Two Centinela correctional officers, inmates and others charged for allegedly smuggling cell phones or drugs into prison


 SAN DIEGO -  Two correctional officers at Centinela State Prison have been indicted in separate cases for allegedly accepting bribes and payments from Centinela inmates and others to smuggle cellular telephones, tobacco products or drugs into the prison, according to a press release from the U.S. Attorney’s office.

In the first case, Diego Alfredo Montanez, a correctional officer at Centinela, was indicted Tuesday by a federal grand jury along with inmate Jared Brown and Lavoijunee Dolores Pichon of Los Angeles for allegedly conspiring to distribute drugs within the prison, said the press release.

According to search warrants and a criminal complaint, Montanez allegedly received cash bribes in excess of $10,000 from Pichon. In return, Montanez reportedly supplied cellular telephones and controlled substances to Brown, aka “Squally,” an inmate who is currently serving an indeterminate life sentence at Centinela State Prison.

During the execution of a federal search warrant on Montanez’s residence April 19, 2017, agents from the Federal Bureau of Investigation and the California Department of Corrections and Rehabilitation, Office of Internal Affairs, seized approximately 18 packages containing 38 cellular telephones, 316 grams of methamphetamine, 263 grams of heroin, tobacco, PCP and suspected marijuana, stated the press release.

During a post-arrest interview, Montanez reportedly admitted that the aforementioned cellular telephones and controlled substances were delivered to him for distribution to and within Centinela State Prison, said the press release.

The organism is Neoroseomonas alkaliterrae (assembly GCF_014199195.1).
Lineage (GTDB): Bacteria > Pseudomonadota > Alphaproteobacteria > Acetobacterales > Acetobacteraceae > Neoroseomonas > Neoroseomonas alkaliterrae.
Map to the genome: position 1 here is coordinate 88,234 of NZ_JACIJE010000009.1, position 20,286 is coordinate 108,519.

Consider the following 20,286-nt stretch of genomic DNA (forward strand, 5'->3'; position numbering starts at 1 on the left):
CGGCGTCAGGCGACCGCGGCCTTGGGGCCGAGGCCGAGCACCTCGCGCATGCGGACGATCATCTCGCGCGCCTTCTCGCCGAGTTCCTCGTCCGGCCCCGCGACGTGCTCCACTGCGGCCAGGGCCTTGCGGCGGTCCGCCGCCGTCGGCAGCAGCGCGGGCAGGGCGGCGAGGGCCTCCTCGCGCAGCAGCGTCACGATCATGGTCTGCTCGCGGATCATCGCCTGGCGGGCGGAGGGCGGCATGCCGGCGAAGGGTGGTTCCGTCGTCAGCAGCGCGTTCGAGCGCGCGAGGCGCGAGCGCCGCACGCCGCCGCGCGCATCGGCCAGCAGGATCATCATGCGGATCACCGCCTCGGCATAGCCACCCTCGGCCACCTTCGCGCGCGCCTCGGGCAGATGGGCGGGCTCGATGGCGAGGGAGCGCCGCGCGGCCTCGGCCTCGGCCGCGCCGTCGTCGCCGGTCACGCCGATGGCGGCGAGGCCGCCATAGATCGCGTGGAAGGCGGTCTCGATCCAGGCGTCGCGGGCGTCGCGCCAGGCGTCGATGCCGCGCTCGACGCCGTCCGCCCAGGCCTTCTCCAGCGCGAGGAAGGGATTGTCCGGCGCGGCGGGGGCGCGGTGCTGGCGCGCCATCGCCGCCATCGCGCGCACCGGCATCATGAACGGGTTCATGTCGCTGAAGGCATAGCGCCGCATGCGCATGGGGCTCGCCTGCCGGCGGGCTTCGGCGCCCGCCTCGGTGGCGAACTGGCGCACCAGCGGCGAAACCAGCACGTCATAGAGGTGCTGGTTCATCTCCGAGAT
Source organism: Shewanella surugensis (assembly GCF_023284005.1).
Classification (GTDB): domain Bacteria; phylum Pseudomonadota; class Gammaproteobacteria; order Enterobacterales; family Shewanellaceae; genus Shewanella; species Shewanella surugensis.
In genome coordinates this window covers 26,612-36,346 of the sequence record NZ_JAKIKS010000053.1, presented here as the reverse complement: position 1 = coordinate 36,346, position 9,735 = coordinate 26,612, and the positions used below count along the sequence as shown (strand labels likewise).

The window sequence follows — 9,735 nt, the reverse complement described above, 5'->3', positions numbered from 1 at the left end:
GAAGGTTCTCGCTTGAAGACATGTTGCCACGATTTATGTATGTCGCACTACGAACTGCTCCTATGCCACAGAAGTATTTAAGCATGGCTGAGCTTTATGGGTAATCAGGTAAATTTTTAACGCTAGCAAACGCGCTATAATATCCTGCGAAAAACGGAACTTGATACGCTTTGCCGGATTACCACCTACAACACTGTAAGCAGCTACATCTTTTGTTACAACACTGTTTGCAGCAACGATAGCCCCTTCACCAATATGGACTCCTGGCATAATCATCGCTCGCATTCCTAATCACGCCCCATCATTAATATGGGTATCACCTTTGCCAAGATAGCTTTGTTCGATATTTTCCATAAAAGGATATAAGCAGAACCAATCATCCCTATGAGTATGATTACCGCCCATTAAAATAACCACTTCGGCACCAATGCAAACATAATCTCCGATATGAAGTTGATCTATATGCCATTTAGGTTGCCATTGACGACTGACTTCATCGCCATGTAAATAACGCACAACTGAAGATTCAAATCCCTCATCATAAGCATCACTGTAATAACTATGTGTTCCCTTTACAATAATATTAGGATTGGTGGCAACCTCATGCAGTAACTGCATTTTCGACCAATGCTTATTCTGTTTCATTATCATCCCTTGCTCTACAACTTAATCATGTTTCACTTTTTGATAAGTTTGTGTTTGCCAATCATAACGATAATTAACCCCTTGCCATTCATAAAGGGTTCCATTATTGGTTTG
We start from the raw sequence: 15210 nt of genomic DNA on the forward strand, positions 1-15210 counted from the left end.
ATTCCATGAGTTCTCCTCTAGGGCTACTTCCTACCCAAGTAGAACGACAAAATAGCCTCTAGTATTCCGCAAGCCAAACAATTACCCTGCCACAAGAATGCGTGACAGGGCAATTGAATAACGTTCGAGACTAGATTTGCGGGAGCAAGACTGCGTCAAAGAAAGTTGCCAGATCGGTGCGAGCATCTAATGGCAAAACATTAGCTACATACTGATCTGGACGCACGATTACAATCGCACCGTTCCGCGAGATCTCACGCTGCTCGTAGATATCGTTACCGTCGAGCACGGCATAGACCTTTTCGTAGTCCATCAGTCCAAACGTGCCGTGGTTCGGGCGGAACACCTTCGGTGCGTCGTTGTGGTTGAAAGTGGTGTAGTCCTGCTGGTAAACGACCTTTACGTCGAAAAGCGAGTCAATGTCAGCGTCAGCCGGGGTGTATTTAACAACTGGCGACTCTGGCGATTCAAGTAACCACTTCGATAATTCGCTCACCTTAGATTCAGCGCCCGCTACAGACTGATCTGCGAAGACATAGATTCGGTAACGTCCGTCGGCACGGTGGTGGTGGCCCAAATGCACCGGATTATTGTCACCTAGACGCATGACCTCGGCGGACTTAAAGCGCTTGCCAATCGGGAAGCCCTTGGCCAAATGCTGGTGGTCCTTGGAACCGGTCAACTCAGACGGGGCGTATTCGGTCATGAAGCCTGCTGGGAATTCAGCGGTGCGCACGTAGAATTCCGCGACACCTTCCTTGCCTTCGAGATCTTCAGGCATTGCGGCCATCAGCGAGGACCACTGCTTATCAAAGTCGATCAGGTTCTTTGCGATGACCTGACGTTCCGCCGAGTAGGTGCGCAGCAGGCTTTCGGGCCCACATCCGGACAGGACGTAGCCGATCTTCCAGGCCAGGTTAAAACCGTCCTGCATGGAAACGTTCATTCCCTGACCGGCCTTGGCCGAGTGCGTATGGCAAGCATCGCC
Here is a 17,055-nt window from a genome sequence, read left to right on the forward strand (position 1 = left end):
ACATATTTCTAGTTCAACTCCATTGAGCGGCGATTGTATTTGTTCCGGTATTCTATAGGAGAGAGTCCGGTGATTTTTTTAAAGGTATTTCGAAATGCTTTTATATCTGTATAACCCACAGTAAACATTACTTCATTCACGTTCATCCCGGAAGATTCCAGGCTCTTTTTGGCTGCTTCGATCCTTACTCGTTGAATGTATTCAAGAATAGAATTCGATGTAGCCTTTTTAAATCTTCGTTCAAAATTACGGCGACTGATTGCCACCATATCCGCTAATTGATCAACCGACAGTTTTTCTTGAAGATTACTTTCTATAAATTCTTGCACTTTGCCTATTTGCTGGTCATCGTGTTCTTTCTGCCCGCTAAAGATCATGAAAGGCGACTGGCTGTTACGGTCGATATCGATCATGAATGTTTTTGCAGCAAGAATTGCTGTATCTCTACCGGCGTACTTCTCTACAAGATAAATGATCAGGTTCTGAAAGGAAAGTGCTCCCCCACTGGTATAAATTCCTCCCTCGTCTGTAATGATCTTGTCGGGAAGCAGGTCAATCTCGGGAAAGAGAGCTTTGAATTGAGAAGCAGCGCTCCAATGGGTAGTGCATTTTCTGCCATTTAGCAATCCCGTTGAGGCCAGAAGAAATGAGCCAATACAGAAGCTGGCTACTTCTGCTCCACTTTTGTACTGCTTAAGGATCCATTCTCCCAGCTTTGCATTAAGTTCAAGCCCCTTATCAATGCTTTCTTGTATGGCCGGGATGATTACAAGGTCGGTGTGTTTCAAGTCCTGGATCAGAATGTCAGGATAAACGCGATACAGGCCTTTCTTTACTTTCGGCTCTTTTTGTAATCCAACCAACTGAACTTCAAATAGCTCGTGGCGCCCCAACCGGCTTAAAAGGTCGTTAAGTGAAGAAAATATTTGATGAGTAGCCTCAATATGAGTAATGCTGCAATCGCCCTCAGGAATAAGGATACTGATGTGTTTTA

In the second case, Gabriel Villagomez was arraigned on honest-services fraud charges. According to the indictment, while a California Department of Corrections and Rehabilitation correctional officer, Villagomez allegedly solicited and accepted bribes and payments from Centinela inmates and persons acting at the direction of Centinela inmates, to smuggle cellular telephones and tobacco products into the prison. In exchange for his corrupt smuggling activities, Villagomez reportedly received bribes and payments of at least $41,150, as said in the press release.

California Department of Corrections and Rehabilitation Secretary Scott Kernan said in the press release:  “These indictments send a strong message that our department does not tolerate the introduction of contraband into our prisons, regardless of who is responsible,” said Kernan. “The misdeeds of the few do not reflect on the commitment and dedication of our staff and correctional officers across the state, and we will continue to work closely with our law enforcement partners to impede narcotics, cellular phones, and other contraband from making its way into our institutions.”

This indictment stems from a joint investigation conducted by the Federal Bureau of Investigation and the California Department of Corrections and Rehabilitation-Office of Internal Affairs-Southern Region, said the press release. These two law enforcement agencies have come together to form the San Diego Prison Corruption Task Force intended to present a unified effort to address corruption in prisons located within the Southern District of California.


The charges and allegations contained in an indictment or complaint are merely accusations, and the defendants are considered innocent unless and until proven guilty.